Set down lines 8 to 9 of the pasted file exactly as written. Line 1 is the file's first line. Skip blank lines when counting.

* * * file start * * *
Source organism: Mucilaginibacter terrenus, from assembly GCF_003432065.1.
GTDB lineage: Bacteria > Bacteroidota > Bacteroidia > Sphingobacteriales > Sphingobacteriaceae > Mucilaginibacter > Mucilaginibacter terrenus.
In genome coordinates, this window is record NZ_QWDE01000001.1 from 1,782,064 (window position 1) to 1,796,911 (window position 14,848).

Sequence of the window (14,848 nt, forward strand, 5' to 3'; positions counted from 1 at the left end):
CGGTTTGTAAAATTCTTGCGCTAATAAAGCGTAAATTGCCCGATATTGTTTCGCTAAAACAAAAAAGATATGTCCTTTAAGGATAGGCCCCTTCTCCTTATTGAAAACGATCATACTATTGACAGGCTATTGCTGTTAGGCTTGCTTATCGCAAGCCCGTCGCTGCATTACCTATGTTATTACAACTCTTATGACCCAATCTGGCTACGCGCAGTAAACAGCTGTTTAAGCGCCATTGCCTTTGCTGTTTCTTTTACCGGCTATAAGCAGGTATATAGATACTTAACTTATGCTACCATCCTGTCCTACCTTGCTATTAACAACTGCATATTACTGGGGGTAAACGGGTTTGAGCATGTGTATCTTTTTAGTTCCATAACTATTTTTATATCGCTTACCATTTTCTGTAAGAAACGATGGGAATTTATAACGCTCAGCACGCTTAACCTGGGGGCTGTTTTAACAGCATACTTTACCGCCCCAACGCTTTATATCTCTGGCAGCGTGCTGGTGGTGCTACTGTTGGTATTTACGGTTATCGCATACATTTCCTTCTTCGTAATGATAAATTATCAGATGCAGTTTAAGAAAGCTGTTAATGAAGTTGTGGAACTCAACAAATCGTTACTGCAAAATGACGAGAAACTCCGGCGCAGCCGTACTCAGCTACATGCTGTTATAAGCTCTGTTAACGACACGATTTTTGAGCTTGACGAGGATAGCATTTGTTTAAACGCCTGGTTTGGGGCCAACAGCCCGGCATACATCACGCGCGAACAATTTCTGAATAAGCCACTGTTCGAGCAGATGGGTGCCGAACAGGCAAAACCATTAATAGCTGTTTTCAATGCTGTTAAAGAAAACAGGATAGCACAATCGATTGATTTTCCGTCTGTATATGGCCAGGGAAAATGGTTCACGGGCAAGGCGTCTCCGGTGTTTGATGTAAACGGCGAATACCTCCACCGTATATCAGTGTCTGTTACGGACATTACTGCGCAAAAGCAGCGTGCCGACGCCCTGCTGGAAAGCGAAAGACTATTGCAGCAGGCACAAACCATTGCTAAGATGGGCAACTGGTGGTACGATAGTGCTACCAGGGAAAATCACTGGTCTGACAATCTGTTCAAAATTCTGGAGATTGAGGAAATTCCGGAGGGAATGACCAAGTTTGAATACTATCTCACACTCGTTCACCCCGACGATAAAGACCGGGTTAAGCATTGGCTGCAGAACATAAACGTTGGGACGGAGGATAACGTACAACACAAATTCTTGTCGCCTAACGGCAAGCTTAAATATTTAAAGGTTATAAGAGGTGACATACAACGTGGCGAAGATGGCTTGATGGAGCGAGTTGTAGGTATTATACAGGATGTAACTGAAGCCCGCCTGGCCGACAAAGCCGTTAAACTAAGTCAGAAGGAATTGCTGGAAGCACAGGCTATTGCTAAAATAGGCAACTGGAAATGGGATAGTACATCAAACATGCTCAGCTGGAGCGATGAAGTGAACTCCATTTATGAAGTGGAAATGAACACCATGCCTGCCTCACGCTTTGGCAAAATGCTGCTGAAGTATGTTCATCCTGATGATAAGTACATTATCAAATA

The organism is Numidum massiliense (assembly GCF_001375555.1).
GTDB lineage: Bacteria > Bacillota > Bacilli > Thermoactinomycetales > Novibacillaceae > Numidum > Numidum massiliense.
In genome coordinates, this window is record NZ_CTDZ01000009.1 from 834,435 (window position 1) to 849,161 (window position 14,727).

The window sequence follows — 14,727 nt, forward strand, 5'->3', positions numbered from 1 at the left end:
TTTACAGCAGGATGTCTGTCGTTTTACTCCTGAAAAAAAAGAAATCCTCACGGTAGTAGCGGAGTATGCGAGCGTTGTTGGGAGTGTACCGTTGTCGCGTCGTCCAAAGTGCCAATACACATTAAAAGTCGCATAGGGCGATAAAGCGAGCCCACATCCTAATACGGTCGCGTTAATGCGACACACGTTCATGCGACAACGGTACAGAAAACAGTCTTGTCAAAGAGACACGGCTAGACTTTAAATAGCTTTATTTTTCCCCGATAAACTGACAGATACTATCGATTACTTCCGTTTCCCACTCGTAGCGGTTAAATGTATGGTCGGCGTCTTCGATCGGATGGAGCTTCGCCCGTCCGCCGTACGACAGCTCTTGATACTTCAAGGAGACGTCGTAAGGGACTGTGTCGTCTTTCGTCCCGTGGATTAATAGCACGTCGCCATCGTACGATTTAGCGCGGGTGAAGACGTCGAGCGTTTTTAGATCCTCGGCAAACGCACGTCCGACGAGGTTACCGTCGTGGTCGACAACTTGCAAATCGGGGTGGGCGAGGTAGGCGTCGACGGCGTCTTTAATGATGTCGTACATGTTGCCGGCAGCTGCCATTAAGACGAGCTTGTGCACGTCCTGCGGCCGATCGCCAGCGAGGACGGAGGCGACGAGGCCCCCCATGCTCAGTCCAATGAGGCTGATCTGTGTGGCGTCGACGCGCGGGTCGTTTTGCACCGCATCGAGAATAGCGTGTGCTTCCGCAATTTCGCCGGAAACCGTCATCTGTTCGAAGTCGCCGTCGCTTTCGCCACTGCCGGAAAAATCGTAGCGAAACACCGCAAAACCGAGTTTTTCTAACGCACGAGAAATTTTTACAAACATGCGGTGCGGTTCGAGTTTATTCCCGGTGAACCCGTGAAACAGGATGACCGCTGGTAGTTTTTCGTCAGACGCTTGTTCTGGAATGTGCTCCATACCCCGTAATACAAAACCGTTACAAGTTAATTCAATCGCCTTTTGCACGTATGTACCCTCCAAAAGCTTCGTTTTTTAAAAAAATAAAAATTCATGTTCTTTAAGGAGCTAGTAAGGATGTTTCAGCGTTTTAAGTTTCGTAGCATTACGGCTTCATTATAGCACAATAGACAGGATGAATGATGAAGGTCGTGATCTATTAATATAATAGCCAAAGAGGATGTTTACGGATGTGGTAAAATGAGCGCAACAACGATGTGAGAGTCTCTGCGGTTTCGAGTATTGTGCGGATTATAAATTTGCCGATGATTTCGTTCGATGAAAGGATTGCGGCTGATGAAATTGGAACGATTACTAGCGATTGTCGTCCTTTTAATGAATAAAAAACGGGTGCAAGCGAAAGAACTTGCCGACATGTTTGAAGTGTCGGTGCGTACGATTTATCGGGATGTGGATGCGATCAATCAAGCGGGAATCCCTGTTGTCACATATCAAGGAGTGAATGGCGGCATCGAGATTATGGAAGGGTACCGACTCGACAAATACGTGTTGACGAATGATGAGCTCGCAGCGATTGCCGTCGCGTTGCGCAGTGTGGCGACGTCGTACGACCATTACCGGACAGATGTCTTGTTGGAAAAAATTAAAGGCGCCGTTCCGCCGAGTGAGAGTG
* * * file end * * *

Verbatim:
In genome coordinates, this window is record NZ_CTDZ01000009.1 from 834,435 (window position 1) to 849,161 (window position 14,727).

The window sequence follows — 14,727 nt, forward strand, 5'->3', positions numbered from 1 at the left end: